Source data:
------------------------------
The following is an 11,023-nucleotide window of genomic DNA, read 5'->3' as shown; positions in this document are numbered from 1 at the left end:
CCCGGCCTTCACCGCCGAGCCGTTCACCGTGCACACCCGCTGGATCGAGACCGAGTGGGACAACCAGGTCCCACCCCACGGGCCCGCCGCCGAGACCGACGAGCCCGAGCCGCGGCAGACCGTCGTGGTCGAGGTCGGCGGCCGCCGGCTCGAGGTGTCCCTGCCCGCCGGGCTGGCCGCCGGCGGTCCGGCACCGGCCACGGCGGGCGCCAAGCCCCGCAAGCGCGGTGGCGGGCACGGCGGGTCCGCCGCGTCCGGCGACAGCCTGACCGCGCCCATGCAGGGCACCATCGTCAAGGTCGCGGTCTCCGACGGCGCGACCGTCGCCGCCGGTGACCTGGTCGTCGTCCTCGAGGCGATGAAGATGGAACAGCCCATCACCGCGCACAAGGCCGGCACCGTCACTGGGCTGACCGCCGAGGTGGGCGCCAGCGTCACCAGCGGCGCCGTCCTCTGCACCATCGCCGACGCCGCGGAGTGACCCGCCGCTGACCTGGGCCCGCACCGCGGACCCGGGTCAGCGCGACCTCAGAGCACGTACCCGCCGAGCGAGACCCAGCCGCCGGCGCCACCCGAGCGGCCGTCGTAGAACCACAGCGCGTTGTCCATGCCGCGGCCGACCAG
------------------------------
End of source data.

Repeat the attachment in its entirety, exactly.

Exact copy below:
The following is an 11,023-nucleotide window of genomic DNA, read 5'->3' as shown; positions in this document are numbered from 1 at the left end:
CCCGGCCTTCACCGCCGAGCCGTTCACCGTGCACACCCGCTGGATCGAGACCGAGTGGGACAACCAGGTCCCACCCCACGGGCCCGCCGCCGAGACCGACGAGCCCGAGCCGCGGCAGACCGTCGTGGTCGAGGTCGGCGGCCGCCGGCTCGAGGTGTCCCTGCCCGCCGGGCTGGCCGCCGGCGGTCCGGCACCGGCCACGGCGGGCGCCAAGCCCCGCAAGCGCGGTGGCGGGCACGGCGGGTCCGCCGCGTCCGGCGACAGCCTGACCGCGCCCATGCAGGGCACCATCGTCAAGGTCGCGGTCTCCGACGGCGCGACCGTCGCCGCCGGTGACCTGGTCGTCGTCCTCGAGGCGATGAAGATGGAACAGCCCATCACCGCGCACAAGGCCGGCACCGTCACTGGGCTGACCGCCGAGGTGGGCGCCAGCGTCACCAGCGGCGCCGTCCTCTGCACCATCGCCGACGCCGCGGAGTGACCCGCCGCTGACCTGGGCCCGCACCGCGGACCCGGGTCAGCGCGACCTCAGAGCACGTACCCGCCGAGCGAGACCCAGCCGCCGGCGCCACCCGAGCGGCCGTCGTAGAACCACAGCGCGTTGTCCATGCCGCGGCCGACCAG